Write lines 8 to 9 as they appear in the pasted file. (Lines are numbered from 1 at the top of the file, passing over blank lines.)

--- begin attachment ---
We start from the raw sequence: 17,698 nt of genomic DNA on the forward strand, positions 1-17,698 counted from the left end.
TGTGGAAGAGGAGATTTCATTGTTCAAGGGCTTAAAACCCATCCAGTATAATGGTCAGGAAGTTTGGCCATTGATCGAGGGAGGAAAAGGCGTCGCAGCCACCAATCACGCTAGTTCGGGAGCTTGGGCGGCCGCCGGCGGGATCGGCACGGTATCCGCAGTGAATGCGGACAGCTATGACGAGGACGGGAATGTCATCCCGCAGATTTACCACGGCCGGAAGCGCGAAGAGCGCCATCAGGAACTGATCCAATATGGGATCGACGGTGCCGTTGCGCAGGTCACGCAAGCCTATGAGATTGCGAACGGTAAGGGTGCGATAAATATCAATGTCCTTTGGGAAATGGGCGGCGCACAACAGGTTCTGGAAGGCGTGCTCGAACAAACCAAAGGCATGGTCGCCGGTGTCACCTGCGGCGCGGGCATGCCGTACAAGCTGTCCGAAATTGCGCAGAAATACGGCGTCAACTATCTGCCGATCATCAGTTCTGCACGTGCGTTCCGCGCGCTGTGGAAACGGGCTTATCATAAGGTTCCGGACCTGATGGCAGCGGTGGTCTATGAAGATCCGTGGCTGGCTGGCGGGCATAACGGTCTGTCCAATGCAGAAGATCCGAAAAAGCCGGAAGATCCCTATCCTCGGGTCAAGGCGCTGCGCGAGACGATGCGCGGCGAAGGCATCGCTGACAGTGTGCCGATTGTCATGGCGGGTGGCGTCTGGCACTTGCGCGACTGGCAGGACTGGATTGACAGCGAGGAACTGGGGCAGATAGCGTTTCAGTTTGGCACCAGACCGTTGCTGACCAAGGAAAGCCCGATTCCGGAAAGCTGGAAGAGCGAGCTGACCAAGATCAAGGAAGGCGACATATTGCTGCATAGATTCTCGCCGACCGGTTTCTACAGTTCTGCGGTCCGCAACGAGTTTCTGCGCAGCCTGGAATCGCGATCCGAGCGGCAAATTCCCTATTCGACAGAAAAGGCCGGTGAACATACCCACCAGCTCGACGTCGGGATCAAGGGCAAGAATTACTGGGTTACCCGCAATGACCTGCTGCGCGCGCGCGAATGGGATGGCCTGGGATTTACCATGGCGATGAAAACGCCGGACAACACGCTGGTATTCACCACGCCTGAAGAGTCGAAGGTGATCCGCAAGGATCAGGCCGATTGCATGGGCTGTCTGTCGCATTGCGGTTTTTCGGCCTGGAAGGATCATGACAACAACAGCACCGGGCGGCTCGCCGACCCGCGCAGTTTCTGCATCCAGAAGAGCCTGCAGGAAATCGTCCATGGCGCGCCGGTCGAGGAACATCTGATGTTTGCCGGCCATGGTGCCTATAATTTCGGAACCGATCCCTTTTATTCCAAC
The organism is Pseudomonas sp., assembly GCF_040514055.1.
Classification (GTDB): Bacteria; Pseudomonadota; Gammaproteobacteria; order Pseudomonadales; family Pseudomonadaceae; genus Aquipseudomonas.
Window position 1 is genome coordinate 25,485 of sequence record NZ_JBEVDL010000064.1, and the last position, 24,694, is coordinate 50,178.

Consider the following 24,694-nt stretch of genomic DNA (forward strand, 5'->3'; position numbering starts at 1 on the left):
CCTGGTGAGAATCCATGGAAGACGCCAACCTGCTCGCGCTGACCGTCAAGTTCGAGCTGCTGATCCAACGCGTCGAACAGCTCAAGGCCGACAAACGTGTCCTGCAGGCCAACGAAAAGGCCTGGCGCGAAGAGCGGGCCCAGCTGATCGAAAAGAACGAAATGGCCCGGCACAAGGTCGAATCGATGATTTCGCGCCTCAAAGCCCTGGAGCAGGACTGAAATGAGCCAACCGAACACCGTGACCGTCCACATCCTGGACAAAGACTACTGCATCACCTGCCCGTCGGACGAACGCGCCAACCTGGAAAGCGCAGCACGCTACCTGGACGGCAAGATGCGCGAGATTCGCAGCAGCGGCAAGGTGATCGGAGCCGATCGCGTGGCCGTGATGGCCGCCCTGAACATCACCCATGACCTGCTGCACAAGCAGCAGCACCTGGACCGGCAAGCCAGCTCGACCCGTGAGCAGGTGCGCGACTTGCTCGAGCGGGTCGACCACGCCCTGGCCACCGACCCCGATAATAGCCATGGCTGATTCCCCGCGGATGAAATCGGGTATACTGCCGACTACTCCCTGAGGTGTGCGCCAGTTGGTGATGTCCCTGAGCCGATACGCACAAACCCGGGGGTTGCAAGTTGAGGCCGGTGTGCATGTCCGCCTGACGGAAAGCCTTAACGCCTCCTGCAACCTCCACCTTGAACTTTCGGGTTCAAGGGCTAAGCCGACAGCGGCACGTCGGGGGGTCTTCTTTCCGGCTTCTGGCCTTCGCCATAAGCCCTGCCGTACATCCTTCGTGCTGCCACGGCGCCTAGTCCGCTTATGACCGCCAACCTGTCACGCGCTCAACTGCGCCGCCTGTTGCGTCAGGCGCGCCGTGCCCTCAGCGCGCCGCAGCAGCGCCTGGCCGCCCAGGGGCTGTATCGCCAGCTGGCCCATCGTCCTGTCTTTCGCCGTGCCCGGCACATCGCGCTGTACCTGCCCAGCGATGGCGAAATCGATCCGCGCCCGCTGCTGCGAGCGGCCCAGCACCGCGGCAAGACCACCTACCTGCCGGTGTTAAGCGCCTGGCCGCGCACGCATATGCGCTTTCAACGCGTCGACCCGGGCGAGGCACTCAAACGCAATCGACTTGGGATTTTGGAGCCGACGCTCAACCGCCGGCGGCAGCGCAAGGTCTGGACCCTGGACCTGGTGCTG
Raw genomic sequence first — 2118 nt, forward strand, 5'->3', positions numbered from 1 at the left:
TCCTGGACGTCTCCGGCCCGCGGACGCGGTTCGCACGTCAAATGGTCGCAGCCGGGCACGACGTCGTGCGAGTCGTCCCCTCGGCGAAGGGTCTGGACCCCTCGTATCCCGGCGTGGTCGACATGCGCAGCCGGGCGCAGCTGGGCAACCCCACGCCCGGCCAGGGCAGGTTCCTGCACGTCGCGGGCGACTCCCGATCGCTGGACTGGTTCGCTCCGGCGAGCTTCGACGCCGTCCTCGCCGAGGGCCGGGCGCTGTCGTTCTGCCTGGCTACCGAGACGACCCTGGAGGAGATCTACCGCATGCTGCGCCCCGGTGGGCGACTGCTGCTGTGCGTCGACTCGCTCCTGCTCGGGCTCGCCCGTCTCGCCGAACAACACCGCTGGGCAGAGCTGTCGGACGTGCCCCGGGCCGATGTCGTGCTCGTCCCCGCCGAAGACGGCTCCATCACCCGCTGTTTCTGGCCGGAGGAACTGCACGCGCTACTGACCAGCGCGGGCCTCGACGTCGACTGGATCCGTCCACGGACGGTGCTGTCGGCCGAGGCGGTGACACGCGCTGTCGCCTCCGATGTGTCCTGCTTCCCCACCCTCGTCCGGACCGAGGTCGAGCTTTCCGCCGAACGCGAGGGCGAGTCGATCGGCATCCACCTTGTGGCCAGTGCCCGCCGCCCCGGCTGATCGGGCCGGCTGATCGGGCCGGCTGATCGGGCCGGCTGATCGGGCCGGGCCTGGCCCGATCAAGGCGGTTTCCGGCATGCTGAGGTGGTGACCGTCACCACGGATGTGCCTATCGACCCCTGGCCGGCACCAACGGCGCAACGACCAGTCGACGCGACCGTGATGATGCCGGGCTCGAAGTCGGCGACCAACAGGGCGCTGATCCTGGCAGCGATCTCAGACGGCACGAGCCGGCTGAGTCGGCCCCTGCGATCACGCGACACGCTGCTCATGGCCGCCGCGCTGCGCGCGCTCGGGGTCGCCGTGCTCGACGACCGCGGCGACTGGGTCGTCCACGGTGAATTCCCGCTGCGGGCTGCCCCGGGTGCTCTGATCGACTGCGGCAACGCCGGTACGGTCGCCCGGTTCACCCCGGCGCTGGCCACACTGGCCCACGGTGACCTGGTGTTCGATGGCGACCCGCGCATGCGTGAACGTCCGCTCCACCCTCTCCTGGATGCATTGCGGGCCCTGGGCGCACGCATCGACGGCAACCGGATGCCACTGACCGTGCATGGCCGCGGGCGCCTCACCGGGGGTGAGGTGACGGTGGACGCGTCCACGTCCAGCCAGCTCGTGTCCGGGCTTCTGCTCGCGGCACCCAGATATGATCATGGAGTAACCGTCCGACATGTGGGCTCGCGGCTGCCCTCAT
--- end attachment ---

Raw genomic sequence first — 2118 nt, forward strand, 5'->3', positions numbered from 1 at the left:
TCCTGGACGTCTCCGGCCCGCGGACGCGGTTCGCACGTCAAATGGTCGCAGCCGGGCACGACGTCGTGCGAGTCGTCCCCTCGGCGAAGGGTCTGGACCCCTCGTATCCCGGCGTGGTCGACATGCGCAGCCGGGCGCAGCTGGGCAACCCCACGCCCGGCCAGGGCAGGTTCCTGCACGTCGCGGGCGACTCCCGATCGCTGGACTGGTTCGCTCCGGCGAGCTTCGACGCCGTCCTCGCCGAGGGCCGGGCGCTGTCGTTCTGCCTGGCTACCGAGACGACCCTGGAGGAGATCTACCGCATGCTGCGCCCCGGTGGGCGACTGCTGCTGTGCGTCGACTCGCTCCTGCTCGGGCTCGCCCGTCTCGCCGAACAACACCGCTGGGCAGAGCTGTCGGACGTGCCCCGGGCCGATGTCGTGCTCGTCCCCGCCGAAGACGGCTCCATCACCCGCTGTTTCTGGCCGGAGGAACTGCACGCGCTACTGACCAGCGCGGGCCTCGACGTCGACTGGATCCGTCCACGGACGGTGCTGTCGGCCGAGGCGGTGACACGCGCTGTCGCCTCCGATGTGTCCTGCTTCCCCACCCTCGTCCGGACCGAGGTCGAGCTTTCCGCCGAACGCGAGGGCGAGTCGATCGGCATCCACCTTGTGGCCAGTGCCCGCCGCCCCGGCTGATCGGGCCGGCTGATCGGGCCGGCTGATCGGGCCGGCTGATCGGGCCGGGCCTGGCCCGATCAAGGCGGTTTCCGGCATGCTGAGGTGGTGACCGTCACCACGGATGTGCCTATCGACCCCTGGCCGGCACCAACGGCGCAACGACCAGTCGACGCGACCGTGATGATGCCGGGCTCGAAGTCGGCGACCAACAGGGCGCTGATCCTGGCAGCGATCTCAGACGGCACGAGCCGGCTGAGTCGGCCCCTGCGATCACGCGACACGCTGCTCATGGCCGCCGCGCTGCGCGCGCTCGGGGTCGCCGTGCTCGACGACCGCGGCGACTGGGTCGTCCACGGTGAATTCCCGCTGCGGGCTGCCCCGGGTGCTCTGATCGACTGCGGCAACGCCGGTACGGTCGCCCGGTTCACCCCGGCGCTGGCCACACTGGCCCACGGTGACCTGGTGTTCGATGGCGACCCGCGCATGCGTGAACGTCCGCTCCACCCTCTCCTGGATGCATTGCGGGCCCTGGGCGCACGCATCGACGGCAACCGGATGCCACTGACCGTGCATGGCCGCGGGCGCCTCACCGGGGGTGAGGTGACGGTGGACGCGTCCACGTCCAGCCAGCTCGTGTCCGGGCTTCTGCTCGCGGCACCCAGATATGATCATGGAGTAACCGTCCGACATGTGGGCTCGCGGCTGCCCTCAT